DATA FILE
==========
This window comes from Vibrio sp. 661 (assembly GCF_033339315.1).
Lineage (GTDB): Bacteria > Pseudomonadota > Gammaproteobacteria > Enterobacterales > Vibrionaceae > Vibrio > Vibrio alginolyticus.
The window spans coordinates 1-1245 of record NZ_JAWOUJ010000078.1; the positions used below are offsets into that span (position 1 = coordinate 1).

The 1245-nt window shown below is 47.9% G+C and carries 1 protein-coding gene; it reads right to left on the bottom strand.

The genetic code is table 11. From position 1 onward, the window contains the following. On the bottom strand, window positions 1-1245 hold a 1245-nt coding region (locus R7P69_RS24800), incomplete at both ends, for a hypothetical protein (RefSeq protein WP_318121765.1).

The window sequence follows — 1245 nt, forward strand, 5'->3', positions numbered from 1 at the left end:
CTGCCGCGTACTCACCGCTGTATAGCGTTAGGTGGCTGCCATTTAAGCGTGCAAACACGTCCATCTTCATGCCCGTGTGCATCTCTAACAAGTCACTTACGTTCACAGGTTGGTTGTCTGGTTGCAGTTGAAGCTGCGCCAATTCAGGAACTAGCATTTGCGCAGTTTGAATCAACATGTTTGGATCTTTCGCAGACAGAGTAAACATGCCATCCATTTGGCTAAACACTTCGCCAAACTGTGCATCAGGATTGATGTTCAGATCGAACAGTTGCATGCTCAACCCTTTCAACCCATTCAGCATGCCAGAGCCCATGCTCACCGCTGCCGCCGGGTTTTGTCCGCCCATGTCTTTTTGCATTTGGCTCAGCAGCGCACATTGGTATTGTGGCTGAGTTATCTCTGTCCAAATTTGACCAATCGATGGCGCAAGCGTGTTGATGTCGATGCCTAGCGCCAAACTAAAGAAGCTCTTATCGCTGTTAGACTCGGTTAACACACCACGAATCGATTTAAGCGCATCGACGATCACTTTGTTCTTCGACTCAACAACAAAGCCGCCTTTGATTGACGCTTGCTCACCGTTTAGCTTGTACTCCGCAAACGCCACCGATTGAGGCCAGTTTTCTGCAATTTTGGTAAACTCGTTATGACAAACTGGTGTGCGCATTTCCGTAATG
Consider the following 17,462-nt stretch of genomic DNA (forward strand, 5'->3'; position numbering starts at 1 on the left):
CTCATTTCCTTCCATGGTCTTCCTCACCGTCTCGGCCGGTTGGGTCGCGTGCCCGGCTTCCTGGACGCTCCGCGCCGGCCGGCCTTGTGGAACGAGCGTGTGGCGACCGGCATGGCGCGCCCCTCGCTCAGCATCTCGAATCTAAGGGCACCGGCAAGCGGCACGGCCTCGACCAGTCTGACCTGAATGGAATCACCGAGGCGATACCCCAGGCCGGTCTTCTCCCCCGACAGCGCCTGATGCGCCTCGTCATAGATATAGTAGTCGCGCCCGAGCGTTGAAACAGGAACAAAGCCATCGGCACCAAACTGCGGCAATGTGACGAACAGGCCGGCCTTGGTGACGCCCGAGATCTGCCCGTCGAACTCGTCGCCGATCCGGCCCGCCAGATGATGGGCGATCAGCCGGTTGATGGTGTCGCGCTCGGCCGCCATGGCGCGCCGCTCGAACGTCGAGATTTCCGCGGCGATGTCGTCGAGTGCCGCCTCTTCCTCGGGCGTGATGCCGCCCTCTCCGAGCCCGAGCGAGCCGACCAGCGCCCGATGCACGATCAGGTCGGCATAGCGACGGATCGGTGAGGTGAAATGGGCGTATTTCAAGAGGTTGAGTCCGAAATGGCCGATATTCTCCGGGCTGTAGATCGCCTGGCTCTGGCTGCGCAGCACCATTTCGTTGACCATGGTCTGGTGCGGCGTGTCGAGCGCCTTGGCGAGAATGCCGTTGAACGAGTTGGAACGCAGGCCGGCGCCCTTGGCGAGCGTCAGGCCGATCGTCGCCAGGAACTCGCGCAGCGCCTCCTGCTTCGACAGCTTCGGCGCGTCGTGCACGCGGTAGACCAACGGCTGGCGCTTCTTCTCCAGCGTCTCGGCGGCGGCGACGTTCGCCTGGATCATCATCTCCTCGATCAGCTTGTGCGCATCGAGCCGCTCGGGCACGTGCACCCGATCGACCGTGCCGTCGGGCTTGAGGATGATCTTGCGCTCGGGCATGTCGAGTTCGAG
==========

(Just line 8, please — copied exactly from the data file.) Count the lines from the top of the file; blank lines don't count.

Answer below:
Consider the following 17,462-nt stretch of genomic DNA (forward strand, 5'->3'; position numbering starts at 1 on the left):